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Home > Tutorial > The architecture of Pentium Microprocessor
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The architecture of Pentium Microprocessor
 
The architecture of Pentium Microprocessor:
Contributed** by Rajesh Kothandapani

Block diagram of the Pentium

Figure 1 shows a block diagram of the Pentium design.

The most important enhancements over the 486 are the separate instruction and data caches, the dual integer pipelines (the U-pipeline and the V-pipeline, as Intel calls them), branch prediction using the branch target buffer (BTB), the pipelined floating-point unit, and the 64-bit external data bus. Even-parity checking is implemented for the data bus and the internal RAM arrays (caches and TLBs).

As for new functions, there are only a few; nearly all the enhancements in Pentium are included to improve performance, and there are only a handful of new instructions. Pentium is the first high-performance micro-processor to include a system management mode like those found on power-miserly processors for notebooks and other battery-based applications; Intel is holding to its promise to include SMM on all new CPUs. Pentium uses about 3 million transistors on a huge 294 mm 2 (456k mils 2 ). The caches plus TLBs use only about 30% of the die. At about 17 mm on a side, Pentium is one of the largest microprocessors ever fabricated and probably pushes Intel’s production equipment to its limits. The integer data path is in the middle, while the floating-point data path is on the side opposite the data cache. In contrast to other superscalar designs, such as SuperSPARC, Pentium’s integer data path is actually bigger than its FP data path. This is an indication of the extra logic associated with complex instruction support. Intel estimates about 30% of the transistors were devoted to compatibility with the x86 architecture. Much of this overhead is probably in the microcode ROM, instruction decode and control unit, and the adders in the two address generators, but there are other effects of the complex instruction set. For example, the higher frequency of memory references in x86 programs compared to RISC code led to the implementation of the dual-ac.

Register set

The purpose of the Register is to hold temporary results, and control the execution of the program. General-purpose registers in Pentium are EAX, ECX, EDX, EBX, ESP, EBP,ESI, or EDI.

The 32-bit registers are named with prefix E, EAX, etc, and the least 16 bits 0-15 of these registers can be accessed with names such as AX, SI Similarly the lower eight bits (0-7) can be accessed with names such as AL & BL. The higher eight bits (8-15) with names such as AH & BH. The instruction pointer EAP known as program counter(PC) in 8-bit microprocessor, is a 32-bit register to handle 32-bit memory addresses, and the lower 16 bit segment IP is used for 16-bi memory address.

The flag register is a 32-bit register , however 14-bits are being used at present for 13 different tasks; these flags are upward compatible with those of the 8086 and 80286. The comparison of the available flags in 16-bit and 32-bit microprocessor is may provide some clues related to capabilities of these processors. The 8086 has 9 flags, the 80286 has 11 flags, and the 80286 has 13 flags. All of these flag registers include 6 flags related to data conditions (sign, zero, carry, auxiliary, carry , overflow, and parity) and three flags related to machine operations.(interrupts, Single-step and Strings). The 80286 has two additional : I/O Privilege and Nested Task. The I/O Privilege uses two bits in protected mode to determine which I/O instructions can be used, and the nested task is used to show a link between two tasks.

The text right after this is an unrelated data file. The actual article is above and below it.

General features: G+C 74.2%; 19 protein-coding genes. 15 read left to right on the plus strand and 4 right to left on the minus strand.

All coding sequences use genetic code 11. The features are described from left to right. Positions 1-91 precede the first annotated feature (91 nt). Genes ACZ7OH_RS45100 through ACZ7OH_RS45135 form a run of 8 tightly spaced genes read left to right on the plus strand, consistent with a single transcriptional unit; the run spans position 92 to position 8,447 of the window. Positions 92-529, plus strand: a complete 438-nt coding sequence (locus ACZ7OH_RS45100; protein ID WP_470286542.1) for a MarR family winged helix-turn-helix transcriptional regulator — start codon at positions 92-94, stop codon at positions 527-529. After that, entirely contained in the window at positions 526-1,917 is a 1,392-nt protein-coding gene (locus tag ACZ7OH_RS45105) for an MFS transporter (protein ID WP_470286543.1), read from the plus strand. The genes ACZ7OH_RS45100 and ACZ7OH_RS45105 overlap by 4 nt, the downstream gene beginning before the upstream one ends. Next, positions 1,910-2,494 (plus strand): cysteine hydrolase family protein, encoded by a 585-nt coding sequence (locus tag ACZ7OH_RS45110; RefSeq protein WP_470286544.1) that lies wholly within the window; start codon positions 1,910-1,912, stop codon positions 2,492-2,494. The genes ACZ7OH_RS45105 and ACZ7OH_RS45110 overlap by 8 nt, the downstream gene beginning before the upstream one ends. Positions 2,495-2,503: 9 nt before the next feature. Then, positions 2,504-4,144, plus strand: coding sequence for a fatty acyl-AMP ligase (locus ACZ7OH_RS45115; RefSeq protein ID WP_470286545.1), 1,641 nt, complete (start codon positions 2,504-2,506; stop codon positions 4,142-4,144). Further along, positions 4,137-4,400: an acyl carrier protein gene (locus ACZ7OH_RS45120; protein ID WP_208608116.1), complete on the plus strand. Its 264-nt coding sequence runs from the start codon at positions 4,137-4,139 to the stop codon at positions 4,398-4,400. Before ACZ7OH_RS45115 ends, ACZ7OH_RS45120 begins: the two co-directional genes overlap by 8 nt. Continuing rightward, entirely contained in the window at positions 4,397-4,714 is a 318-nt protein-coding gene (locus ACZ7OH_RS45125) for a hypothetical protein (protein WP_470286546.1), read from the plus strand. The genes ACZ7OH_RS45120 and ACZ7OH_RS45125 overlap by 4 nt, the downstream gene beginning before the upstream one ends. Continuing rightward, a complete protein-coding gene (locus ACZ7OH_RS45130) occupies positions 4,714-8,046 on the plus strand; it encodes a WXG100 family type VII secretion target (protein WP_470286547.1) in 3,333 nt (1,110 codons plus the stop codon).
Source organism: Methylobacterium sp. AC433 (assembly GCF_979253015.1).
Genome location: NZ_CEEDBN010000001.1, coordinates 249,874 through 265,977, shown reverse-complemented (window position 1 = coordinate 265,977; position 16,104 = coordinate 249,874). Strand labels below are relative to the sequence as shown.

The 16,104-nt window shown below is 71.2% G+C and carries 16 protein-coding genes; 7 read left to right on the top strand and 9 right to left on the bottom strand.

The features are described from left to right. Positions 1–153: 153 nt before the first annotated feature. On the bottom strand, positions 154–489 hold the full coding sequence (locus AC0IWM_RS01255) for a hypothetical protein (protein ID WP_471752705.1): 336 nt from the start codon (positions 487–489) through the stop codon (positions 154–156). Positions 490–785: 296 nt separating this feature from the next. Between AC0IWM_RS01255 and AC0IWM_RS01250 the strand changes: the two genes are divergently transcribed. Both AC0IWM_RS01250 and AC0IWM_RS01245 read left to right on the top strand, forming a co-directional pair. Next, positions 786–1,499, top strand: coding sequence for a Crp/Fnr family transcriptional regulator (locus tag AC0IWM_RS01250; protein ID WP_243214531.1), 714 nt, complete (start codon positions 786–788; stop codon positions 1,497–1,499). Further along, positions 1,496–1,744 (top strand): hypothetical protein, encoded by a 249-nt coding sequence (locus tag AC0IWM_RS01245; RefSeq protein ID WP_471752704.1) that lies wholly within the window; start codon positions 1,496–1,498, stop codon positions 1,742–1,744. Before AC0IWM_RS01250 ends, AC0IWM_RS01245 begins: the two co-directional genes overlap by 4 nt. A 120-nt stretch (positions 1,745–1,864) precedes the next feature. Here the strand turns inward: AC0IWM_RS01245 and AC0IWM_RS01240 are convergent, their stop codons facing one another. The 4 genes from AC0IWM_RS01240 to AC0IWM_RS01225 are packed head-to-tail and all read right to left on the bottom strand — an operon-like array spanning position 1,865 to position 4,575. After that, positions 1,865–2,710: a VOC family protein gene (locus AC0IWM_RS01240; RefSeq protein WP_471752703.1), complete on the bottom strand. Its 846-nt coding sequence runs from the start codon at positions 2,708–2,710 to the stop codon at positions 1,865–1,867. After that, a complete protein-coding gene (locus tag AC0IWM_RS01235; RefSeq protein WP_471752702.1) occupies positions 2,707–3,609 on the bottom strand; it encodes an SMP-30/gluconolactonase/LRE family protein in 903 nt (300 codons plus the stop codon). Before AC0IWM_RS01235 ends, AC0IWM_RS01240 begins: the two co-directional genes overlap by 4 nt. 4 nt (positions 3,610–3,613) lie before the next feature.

The processor also includes control registers and system address registers , debug and test registers for system and debugging operations.

Addressing mode & Types of instructions

Instruction set is divided into 9 categories of operations and has 11 addressing modes. In addition to commonly available instructions in a 8 bit microprocessor and this set includes operations such as bit manipulation and string operations, high level language support and operating system support. An instruction may have 0-3 operands and the operand can be 8, 16, or 32- bits long. The 80386 handles various types of data such as Single bit , string of bits , signed and unsigned 8-, 16-, 32- and 64- bit data, ASCII character and BCD numbers.

High level language support group includes instructions such as ENTER and LEAVE. The ENTER instruction is used to ENTER from a high level language and it assigns memory location on the stack for the routine being entered and manages the stack. On the other hand the LEAVE generates a return procedure for a high level language. The operating system support group includes several instructions , such as APRL.( Adjust Requested Privilege Level) and the VERR/W (Verify Segment for Reading or Writing). The APRL is designed to prevent the operating system from gaining access to routines with a higher priority level and the instructions VERR/W verify whether the specified memory address can be reached from the current privilege level.

Cont......

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